This course introduces students to ideas and techniques from discrete mathematics that are widely used in Computer Science. Students will learn about the fundamentals of propositional and predicate calculus, set theory, relations, recursive structures and counting. This course will help students develop mathematical sophistication and the ability to handle abstract problems.

Co-requisites: MATH-182 or MATH-182A or MATH-172 or equivalent courses.

This course is an introduction to wired network infrastructures, topologies, technologies and protocols required for effective end-to-end communication. Basic security concepts are also introduced at the local area network communication level. Networking layers 1, 2 and 3 are examined in-depth using the International Standards Organization’s Open Systems Interconnection and TCP/IP models. Topics focus on the TCP/IP protocol suite, the Ethernet LAN protocol, and routed and routing protocols common in local area networks. Labs will cover the various aspects of communication, management and security on equipment found in industry.

Prerequisites: NSSA-102 or CSEC-101 or equivalent courses.

### Second Year

Students will be introduced to the details of program structure and the mechanics of execution as well as supportive operating system features. Security and performance issues in program design will be discussed. The program translation process will be examined. Programming assignments will be required.

Prerequisites: CSCI-140 or CSCI-142 or CSCI-242 with a grade of C- or better or equivalent course.

An introduction to the hardware and software organization of computer systems. The course emphasizes a multilevel model of computer organization. Topics include the digital logic level; the micro architecture level; the machine instruction set level; the operating system level; and the assembly language level. Programming assignments will be required.

Prerequisites: CSCI-243 and (MATH-190 or MATH-200) or equivalent courses.

MATH-241 Linear Algebra

This course is an introduction to the basic concepts of linear algebra, and techniques of matrix manipulation. Topics include linear transformations, Gaussian elimination, matrix artihmetic, determinants, Cramer's rule, vector spaces, linear independence, basis, null space, row and column spaces of a matrix, eigenvalues, eigenvectors, change of basis, similarity and diagonalization. Various applications are studied throughtout the course.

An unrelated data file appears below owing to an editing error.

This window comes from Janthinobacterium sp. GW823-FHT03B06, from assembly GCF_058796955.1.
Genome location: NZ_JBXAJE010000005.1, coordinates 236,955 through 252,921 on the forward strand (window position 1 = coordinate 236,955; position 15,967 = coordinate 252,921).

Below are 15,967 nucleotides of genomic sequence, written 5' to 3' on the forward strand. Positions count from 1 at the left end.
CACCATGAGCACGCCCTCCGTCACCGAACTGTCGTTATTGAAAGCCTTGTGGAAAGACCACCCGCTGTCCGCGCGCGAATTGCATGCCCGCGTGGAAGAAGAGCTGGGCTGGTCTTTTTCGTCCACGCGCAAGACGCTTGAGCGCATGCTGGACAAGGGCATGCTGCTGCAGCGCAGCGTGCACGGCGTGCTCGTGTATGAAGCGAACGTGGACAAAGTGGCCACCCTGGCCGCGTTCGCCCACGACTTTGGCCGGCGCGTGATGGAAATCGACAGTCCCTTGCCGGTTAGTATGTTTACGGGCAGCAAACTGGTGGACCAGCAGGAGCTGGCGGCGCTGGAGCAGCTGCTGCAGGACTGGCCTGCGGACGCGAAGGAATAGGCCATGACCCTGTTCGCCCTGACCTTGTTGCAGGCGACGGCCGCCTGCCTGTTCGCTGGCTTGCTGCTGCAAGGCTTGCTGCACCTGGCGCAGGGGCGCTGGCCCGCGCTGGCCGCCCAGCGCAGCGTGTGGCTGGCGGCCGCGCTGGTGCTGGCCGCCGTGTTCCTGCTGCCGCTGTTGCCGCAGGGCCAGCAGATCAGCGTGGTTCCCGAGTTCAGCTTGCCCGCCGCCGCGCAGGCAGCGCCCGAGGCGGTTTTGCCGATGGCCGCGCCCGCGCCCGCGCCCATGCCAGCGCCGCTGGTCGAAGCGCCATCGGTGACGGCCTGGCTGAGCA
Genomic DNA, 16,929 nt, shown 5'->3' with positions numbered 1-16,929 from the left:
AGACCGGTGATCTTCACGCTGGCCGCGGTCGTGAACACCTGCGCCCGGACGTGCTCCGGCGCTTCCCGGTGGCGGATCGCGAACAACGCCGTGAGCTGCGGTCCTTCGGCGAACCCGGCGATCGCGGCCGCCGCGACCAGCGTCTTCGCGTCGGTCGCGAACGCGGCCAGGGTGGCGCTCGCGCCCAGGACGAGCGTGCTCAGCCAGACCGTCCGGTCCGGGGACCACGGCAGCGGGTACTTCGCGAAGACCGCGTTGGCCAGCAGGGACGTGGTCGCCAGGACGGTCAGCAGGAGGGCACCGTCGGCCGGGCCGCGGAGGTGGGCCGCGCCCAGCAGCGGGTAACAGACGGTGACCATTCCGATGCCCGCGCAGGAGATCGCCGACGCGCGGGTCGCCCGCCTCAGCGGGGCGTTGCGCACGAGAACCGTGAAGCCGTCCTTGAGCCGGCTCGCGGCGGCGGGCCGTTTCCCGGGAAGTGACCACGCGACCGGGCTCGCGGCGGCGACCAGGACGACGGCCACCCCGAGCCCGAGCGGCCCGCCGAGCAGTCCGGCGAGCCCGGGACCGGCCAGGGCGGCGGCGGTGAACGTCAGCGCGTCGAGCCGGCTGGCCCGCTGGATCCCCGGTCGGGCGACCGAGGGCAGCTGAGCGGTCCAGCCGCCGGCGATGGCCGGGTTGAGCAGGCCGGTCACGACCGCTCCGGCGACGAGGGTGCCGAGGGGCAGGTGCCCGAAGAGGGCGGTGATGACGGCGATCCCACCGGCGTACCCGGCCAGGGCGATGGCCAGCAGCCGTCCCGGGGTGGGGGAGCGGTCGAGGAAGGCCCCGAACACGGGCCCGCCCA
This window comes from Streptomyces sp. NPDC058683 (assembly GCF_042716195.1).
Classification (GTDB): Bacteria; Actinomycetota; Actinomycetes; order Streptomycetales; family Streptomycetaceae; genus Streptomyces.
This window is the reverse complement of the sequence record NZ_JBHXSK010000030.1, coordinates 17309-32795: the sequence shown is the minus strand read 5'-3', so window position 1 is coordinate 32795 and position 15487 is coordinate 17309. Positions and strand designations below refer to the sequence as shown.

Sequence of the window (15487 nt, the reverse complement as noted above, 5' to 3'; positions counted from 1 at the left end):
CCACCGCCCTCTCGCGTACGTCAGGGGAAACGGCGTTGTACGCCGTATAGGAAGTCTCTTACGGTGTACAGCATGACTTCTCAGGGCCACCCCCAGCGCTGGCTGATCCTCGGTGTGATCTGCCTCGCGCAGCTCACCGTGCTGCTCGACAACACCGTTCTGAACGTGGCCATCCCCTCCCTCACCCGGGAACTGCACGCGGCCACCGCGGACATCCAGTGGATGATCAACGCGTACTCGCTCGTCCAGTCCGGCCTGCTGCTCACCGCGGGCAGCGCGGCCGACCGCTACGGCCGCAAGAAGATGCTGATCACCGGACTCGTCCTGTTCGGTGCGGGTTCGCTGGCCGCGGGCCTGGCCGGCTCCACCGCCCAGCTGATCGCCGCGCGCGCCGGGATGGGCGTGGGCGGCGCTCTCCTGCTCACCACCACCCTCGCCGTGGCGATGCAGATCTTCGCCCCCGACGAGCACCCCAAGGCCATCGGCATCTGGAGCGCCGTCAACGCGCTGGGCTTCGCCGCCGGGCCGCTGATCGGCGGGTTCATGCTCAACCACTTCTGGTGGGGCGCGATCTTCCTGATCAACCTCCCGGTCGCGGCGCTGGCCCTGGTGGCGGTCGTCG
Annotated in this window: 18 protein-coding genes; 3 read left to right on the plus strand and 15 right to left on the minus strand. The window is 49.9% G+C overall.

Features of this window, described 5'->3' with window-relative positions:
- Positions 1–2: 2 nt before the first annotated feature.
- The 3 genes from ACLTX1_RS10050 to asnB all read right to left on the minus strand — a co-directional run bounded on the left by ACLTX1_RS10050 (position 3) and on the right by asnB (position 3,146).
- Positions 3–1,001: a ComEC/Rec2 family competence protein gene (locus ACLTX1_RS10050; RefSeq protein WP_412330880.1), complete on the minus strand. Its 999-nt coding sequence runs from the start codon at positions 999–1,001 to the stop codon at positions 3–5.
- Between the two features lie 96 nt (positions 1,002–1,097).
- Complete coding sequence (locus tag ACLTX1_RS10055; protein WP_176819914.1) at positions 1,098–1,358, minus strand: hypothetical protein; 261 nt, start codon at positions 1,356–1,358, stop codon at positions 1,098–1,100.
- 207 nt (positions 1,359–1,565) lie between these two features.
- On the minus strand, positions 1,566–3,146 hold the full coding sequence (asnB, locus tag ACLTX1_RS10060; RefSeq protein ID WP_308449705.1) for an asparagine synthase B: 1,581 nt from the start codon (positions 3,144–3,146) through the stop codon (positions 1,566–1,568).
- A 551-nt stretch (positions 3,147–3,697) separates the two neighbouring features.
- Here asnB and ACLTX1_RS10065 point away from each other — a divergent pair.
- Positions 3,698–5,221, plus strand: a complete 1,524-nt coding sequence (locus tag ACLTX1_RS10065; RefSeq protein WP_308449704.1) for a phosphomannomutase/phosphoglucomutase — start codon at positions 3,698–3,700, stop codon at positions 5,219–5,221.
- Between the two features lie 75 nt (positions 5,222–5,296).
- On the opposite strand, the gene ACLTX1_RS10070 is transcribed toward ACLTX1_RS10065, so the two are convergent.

Prerequisites: MATH-190 or MATH-200 or MATH-219 or MATH-220 or MATH-221 or MATH-221H or equivalent course.

This course will introduce sample spaces and events, axioms of probability, counting techniques, conditional probability and independence, distributions of discrete and continuous random variables, joint distributions (discrete and continuous), the central limit theorem, descriptive statistics, interval estimation, and applications of probability and statistic to real-world problems. (MATH-182 Project-Based Calculus II or permission of instructor) Class 3, Credit 3 (F, S, Su)

This course is designed to give students an understanding of the role of the system administrator in large organizations. This will be accomplished through a discussion of many of the tasks and tools of system administration. Students will participate in both a lecture section and a separate lab section. The technologies discussed in this class include: operating systems, system security, and service deployment strategies. Prerequisites: (NSSA-220 or CSCI-141) and (NSSA-102 or CSEC-101) and NSSA-241 or equivalent courses.

An investigation of the tasks of selecting, configuring and administering services in an internetworking environment. Topics include the TCP/IP protocol suite, service administration including DHCP, DNS, SSH, Kerberos, and an introduction

to directory services. Students completing this course will have experience in administering, monitoring and securing an internetwork of computers with a variety of these services as well as an understanding of the similarities and differences between protocols in the TCP/IP suite (TCP and UDP). Prerequisites: NSSA-241 and (NSSA-220 or CSCI-141) or equivalent courses.